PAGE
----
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Publication numberUS8005868 B2
Publication typeGrant
Application numberUS 12/044,348
Publication dateAug 23, 2011
Filing dateMar 7, 2008
Priority dateMar 7, 2008
Also published asUS20090228433
Publication number044348, 12044348, US 8005868 B2, US 8005868B2, US-B2-8005868, US8005868 B2, US8005868B2
InventorsJosep Aguilar Saborit, Miroslaw Adam Flasza, Mokhtar Kandil, Serge Philippe Rielau, David C. SHARPE, Calisto Paul Zuzarte
Original AssigneeInternational Business Machines Corporation
Export CitationBiBTeX, EndNote, RefMan
External Links: USPTO, USPTO Assignment, Espacenet
System and method for multiple distinct aggregate queries
US 8005868 B2
Abstract
There is disclosed a system and method for executing multiple distinct aggregate queries. In an embodiment, the method comprises: providing at least one Counting Bloom Filter for each distinct column of an input data stream; reviewing count values in the at least one Counting Bloom Filter for the existence of duplicates in each distinct column; and if necessary, using a distinct hash operator to remove duplicates from each distinct column of the input data stream, thereby removing the need for replicating the input data stream and minimizing distinct hash operator processing. Also, the use of Counting Bloom Filters for monitoring data streams allow an early duplicate removal of the input stream of data, resulting in savings in computation time and memory resources.
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Claims(12)
1. A data processor implemented method of executing multiple distinct aggregate type queries, comprising:
providing at least one Counting Bloom Filter for each distinct column of an input data stream;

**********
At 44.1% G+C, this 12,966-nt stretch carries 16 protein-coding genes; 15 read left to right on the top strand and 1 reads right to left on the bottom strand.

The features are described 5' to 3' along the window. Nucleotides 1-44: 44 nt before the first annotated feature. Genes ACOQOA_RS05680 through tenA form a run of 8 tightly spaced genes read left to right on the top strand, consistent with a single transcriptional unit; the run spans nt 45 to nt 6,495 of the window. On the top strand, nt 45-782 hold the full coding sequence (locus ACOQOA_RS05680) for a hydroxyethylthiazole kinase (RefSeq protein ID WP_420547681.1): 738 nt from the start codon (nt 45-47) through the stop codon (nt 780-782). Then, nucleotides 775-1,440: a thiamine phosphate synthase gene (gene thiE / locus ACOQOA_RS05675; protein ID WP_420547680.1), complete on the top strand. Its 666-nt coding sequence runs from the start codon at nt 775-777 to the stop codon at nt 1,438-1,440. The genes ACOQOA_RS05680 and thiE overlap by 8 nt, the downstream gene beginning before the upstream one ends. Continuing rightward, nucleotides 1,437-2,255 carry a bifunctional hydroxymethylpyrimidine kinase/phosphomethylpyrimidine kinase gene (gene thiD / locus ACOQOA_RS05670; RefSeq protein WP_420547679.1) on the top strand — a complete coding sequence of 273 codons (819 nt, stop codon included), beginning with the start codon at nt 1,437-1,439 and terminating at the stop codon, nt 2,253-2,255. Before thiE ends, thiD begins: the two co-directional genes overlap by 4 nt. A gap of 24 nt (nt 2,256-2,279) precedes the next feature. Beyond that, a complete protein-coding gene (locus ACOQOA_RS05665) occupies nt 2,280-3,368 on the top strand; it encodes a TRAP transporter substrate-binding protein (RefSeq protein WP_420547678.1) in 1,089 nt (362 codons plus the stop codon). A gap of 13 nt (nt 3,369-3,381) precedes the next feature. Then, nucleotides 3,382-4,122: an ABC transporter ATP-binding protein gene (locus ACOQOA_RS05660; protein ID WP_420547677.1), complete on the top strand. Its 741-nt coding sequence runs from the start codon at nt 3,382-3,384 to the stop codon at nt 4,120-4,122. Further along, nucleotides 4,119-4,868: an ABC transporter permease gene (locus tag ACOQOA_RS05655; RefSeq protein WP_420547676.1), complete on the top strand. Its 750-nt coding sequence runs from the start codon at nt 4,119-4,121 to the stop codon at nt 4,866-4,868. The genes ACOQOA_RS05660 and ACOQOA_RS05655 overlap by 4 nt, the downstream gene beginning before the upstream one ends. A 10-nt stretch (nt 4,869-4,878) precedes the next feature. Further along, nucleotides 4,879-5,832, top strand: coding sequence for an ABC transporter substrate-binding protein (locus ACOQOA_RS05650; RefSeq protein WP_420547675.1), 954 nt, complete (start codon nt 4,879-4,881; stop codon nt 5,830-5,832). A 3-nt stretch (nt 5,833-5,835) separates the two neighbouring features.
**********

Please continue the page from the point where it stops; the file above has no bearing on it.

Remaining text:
reviewing count values in the at least one Counting Bloom Filter for the existence of duplicates in each distinct column;
using a distinct hash operator to remove duplicates from each distinct column of the input data stream, thereby removing the need for replicating the input data stream and minimizing distinct hash operator processing;
in a build phase, during execution of a group by operation, creating for each group of tuples a Counting Bloom Filter for each distinct column, hashing the values of each distinct column into their respective Counting Bloom Filters, and incrementing the Counting Bloom Filter bit settings; and
in a probe phase, once the group by operation is finished, reviewing the count values in the Counting Bloom Filter for each distinct column, and if the count value for a distinct column is greater than one, then sending the identified duplicate values to the distinct hash operator,
wherein in the probe phase, reviewing the count values in the Counting Bloom Filter comprises:
for each tuple in a group, querying the values of the distinct columns in their respective Counting Bloom Filters;
when the lowest of the counters for a given value is one, then determining that the value is unique, and passing the value to the aggregate operator and bypassing the distinct hash operator;
probing a value into a distinct hash table if the value is not bypassed, and
when a match is found, discarding the value;
when a match is not found, turning the probing into an insertion;
after finishing the processing of the tuples in group, traversing the distinct hash tables and flowing the distinct values up to the aggregate operator, and
wherein the distinct hash operator comprises a set of hash tables, one per distinct column, and the method further comprises:
sizing the hash table depending on an estimated number of distinct values per group, per distinct column, that are not bypassed to the aggregate operator; and
when the estimated number of incoming distinct values for the next group is different, then resizing the hash table in dependence upon the estimated number.